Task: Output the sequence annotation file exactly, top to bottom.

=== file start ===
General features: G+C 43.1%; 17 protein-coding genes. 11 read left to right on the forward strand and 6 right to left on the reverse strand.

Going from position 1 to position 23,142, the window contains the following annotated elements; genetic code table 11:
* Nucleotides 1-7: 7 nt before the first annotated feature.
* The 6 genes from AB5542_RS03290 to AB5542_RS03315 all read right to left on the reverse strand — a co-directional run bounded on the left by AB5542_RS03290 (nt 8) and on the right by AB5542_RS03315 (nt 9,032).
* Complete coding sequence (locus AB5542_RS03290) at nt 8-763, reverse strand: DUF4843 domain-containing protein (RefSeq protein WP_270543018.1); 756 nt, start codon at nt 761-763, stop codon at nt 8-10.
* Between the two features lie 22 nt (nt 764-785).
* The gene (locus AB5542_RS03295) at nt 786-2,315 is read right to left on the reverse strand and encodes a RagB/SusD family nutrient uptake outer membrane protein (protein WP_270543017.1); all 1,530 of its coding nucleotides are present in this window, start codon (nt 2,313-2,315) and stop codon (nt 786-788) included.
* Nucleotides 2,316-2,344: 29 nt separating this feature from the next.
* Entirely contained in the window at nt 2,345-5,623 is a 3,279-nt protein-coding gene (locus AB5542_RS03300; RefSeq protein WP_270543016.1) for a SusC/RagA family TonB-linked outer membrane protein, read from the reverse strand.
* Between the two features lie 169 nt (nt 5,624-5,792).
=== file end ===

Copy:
General features: G+C 43.1%; 17 protein-coding genes. 11 read left to right on the forward strand and 6 right to left on the reverse strand.

Going from position 1 to position 23,142, the window contains the following annotated elements; genetic code table 11:
* Nucleotides 1-7: 7 nt before the first annotated feature.
* The 6 genes from AB5542_RS03290 to AB5542_RS03315 all read right to left on the reverse strand — a co-directional run bounded on the left by AB5542_RS03290 (nt 8) and on the right by AB5542_RS03315 (nt 9,032).
* Complete coding sequence (locus AB5542_RS03290) at nt 8-763, reverse strand: DUF4843 domain-containing protein (RefSeq protein WP_270543018.1); 756 nt, start codon at nt 761-763, stop codon at nt 8-10.
* Between the two features lie 22 nt (nt 764-785).
* The gene (locus AB5542_RS03295) at nt 786-2,315 is read right to left on the reverse strand and encodes a RagB/SusD family nutrient uptake outer membrane protein (protein WP_270543017.1); all 1,530 of its coding nucleotides are present in this window, start codon (nt 2,313-2,315) and stop codon (nt 786-788) included.
* Nucleotides 2,316-2,344: 29 nt separating this feature from the next.
* Entirely contained in the window at nt 2,345-5,623 is a 3,279-nt protein-coding gene (locus AB5542_RS03300; RefSeq protein WP_270543016.1) for a SusC/RagA family TonB-linked outer membrane protein, read from the reverse strand.
* Between the two features lie 169 nt (nt 5,624-5,792).